• Brinjal, long, 1 medium-large, washed and cut
  • French beans, handful, washed and cut
  • Carrots, 1 large, washed and cut
  • Onions, 2 medium, peeled and sliced fine
  • Garlic, 40 cloves, whole
  • Garlic powder, 2 tsp
  • Chili powder, 2 tsp
  • Coriander powder, 1.5 tsp
  • Kalonji, 1/2 tsp
  • Star anise, 1 piece
  • Cinnamon, 1/2 inch piece
  • Black peppercorns, 1 tsp, ground from whole
  • Laung, 4 – 5 pieces
  • Salt to taste
  • Oil to cook


  1. Marinate chicken with salt, chilli powder and garlic powder for 30 minutes. Drain.
  2. Heat oil in a pan and on high heat, fry the chicken pieces until cooked on the outside. Remove and drain.
  3. In the same pan, on low-medium heat, add all the remaining spices.
  4. Add the onions and garlic; fry till the onions just begin to brown.
  5. Add the chicken, stir well, add the brinjal and carrots; cover and simmer for 5 minutes. Add the beans, and continue to simmer, covered for another 10 minutes, stirring once.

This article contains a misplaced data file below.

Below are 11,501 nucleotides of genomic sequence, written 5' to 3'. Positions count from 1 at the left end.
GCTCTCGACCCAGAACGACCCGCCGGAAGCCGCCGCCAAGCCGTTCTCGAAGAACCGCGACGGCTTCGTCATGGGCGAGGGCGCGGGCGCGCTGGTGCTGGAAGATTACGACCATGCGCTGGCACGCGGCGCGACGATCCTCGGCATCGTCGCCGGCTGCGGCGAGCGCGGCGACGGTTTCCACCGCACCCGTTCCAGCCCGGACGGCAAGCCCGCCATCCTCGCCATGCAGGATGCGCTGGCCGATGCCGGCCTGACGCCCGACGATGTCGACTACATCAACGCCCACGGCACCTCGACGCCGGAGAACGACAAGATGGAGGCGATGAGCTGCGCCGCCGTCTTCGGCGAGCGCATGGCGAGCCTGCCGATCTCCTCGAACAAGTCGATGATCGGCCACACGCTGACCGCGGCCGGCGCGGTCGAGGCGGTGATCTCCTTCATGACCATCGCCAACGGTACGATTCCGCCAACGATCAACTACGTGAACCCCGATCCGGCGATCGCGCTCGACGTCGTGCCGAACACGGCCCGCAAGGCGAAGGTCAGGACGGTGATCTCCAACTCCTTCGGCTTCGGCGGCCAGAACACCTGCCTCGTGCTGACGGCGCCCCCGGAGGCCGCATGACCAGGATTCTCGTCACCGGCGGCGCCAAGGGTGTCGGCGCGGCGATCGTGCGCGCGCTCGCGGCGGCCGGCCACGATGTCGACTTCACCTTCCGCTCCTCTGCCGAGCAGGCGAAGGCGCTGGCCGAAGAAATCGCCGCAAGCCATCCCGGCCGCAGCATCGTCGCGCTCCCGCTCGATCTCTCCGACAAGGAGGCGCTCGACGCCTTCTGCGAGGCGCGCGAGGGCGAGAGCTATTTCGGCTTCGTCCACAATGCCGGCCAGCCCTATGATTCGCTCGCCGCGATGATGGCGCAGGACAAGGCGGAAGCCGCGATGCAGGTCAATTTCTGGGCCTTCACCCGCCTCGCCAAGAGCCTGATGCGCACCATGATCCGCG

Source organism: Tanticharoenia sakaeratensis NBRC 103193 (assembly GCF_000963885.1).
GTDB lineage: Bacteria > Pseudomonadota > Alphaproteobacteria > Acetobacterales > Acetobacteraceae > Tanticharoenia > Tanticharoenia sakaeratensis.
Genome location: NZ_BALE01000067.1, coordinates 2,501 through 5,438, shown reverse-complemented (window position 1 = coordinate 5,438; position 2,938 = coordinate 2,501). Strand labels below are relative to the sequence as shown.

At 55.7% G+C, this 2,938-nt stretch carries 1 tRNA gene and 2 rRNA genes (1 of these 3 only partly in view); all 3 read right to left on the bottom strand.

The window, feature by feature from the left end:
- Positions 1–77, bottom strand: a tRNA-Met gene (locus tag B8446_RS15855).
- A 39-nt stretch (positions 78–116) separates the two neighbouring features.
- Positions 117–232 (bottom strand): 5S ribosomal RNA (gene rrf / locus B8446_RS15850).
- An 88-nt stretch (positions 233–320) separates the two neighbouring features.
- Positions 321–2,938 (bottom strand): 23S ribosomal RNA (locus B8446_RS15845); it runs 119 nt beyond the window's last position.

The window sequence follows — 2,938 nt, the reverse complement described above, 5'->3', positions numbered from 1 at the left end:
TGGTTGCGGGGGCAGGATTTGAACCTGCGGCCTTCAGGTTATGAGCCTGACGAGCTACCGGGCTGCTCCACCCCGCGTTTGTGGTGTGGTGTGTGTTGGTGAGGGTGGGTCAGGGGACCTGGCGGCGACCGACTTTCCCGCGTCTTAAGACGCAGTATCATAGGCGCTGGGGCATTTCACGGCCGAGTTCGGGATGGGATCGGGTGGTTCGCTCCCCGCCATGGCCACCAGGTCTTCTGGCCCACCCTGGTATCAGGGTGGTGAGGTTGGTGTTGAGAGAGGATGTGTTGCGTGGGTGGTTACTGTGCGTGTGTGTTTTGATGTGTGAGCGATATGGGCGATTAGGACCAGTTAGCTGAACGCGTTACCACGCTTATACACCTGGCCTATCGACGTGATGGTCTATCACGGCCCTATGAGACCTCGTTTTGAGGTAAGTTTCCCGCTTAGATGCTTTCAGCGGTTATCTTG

6. Mix well, so the little gravy there is, covers the chicken and everything else.
  7. Serve hot with rotis.


  • Increase the spices proportionately if you want more gravy.
  • I used mustard oil to cook
  • You can reduce the amount of garlic cloves if you wish by up to half. If you do, smash the garlic before adding.
  • This recipe results in very soft veggies. If you like them firmer/crisp, reduce cooking time, but remember to put the brinjal in first nonetheless.


Roast Pork with Green Beans

This was a midnight snack and turned out much better than I expected. The sour mango went beautifully with the savoury pork and the crunch of the beans elevated the otherwise dull texture of the pork.

I plated the two components separately, though the two should be mixed together while eating – more fun that way.

Set 1: Ingredients for Vegetables: